SARAH O!

Congrats, Sarah! :D I need to get your mailing info and the print will be on its way!~

Thanks, friends!~
h

Giveaway: Born At Home


     Here we are at midsummer, and its time for flowers, the windows open, light airy color and new beginnings. It's also time, I think, for a good giveaway!~

   "Born At Home" is one of my newest pieces-- the original is still available in my etsy shop and I also have prints. I thought this piece would be perfect for a giveaway---- and can be given in many different contexts--- a family with a new addition, to a nurse or midwife, a family celebration, a birthday....it's really up to you and why it may catch your fancy!

  So I'd like to offer an 8x10" print of this painting for giveaway here on the blog--- all you have to do is leave a comment here on THIS post! Let me know why this painting speaks to you :)

  Giveaway is open through the week and winner will be announced on Friday JUNE 24.

Share on social media for multiple chances to win--- comment again to let me know where you've shared and increase your chances of winning!

Thanks so much!~
~H

For The Love of Dad


    Just wanted to take a moment to say "Happy Father's Day!" to all the sweet daddies out there. I am very lucky to have a husband who is such a good daddy, and a great Daddy myself. They are currently both out enjoying their day on the golf course ;)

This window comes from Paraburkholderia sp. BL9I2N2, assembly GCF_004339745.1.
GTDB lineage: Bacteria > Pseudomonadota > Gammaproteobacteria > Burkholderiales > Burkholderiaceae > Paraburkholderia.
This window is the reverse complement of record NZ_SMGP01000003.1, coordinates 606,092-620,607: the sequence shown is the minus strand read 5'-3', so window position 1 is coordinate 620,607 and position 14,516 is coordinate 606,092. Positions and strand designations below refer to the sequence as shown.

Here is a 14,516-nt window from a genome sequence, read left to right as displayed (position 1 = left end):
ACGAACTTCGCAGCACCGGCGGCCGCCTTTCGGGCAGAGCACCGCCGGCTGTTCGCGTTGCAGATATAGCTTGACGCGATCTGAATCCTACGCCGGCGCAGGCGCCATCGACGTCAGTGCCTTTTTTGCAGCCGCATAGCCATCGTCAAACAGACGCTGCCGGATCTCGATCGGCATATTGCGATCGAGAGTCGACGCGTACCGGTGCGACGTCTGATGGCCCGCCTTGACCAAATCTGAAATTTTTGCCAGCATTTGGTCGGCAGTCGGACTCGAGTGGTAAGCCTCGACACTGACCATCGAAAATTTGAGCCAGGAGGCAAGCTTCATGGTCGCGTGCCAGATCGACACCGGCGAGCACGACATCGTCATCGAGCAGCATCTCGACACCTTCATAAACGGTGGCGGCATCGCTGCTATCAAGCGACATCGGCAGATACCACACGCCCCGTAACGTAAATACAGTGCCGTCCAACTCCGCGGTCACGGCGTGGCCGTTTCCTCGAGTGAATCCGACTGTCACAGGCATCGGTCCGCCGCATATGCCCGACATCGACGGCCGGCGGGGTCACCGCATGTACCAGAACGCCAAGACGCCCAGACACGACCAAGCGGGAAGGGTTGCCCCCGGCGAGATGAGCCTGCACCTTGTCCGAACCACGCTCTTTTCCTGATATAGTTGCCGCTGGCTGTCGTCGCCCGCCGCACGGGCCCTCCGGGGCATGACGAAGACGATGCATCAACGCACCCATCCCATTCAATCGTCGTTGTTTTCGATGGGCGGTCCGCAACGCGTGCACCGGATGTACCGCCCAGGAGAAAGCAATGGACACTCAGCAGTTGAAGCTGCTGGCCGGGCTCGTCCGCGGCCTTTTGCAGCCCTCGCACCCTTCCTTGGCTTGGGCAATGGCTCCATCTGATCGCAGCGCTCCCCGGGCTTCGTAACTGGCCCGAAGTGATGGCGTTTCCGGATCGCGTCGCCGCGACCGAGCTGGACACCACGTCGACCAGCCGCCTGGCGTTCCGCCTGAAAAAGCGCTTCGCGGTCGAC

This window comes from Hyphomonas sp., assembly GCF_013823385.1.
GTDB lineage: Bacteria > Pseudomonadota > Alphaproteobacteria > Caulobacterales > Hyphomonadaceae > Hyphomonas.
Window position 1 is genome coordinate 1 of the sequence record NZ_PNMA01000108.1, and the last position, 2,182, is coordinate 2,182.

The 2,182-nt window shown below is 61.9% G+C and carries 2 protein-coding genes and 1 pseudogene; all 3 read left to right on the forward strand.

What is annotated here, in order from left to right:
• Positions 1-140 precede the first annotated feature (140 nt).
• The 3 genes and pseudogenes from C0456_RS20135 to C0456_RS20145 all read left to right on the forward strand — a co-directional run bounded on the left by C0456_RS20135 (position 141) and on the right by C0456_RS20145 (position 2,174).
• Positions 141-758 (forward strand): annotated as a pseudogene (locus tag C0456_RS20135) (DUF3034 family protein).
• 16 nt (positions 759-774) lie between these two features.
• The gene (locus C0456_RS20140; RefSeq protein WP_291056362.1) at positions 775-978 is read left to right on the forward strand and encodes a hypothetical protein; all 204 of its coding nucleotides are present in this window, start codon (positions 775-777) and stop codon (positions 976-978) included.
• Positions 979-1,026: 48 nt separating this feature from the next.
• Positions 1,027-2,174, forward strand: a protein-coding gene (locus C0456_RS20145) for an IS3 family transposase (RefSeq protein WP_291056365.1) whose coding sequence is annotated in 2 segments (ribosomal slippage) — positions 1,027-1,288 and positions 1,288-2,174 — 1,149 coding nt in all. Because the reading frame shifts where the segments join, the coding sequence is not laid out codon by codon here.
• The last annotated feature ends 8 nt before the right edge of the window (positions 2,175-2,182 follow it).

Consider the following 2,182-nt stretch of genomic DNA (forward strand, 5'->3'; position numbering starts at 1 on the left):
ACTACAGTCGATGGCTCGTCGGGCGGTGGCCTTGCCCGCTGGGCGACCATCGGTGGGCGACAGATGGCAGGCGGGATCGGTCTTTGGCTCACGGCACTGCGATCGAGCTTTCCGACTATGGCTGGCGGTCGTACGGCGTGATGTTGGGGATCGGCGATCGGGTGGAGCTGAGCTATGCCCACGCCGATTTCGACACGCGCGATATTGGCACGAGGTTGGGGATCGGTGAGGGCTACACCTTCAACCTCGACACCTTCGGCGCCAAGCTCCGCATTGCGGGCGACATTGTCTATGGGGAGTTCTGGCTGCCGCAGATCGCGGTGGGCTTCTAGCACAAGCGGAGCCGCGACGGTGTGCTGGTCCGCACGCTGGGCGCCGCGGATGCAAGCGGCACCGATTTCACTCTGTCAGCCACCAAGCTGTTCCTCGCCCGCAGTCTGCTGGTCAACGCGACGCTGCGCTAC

I count it as a great compliment to have many guys out there who enjoy my folk art and from what I can tell--- they tend to have one important thing in common; they are great dads. So if you're a dad reading this---- I hope you're enjoying your day and know you're treasured and appreciated! Your families love you!~ :D

  And if you know of a good daddy--- even if he's just 'dad' in actions more than biology--- tell him how much you love him and appreciate him!

Happy Father's Day!~
H

Book Review: Life From Our Land


     I have a bit of a contrary relationship with technology. I do enjoy using my phone and staying connected to friends and family online--- and I conduct a majority of my art business through the miracle of the internet. However.
   There are often times when I feel like what I need most is a break from being so connected--- where I feel like my mood and my time are being sucked into this online world and I need to literally disconnect, be outside, take things slow, enjoy peace and quiet that only nature can give. More often than not, its the perfect tonic for what ails. 

   That's why I was so intrigued by the concept behind the book "Life From Our Land" by Marcus Grodi-- a book about shifting away from frantic business and material progress to a more nature centered and God centered existence.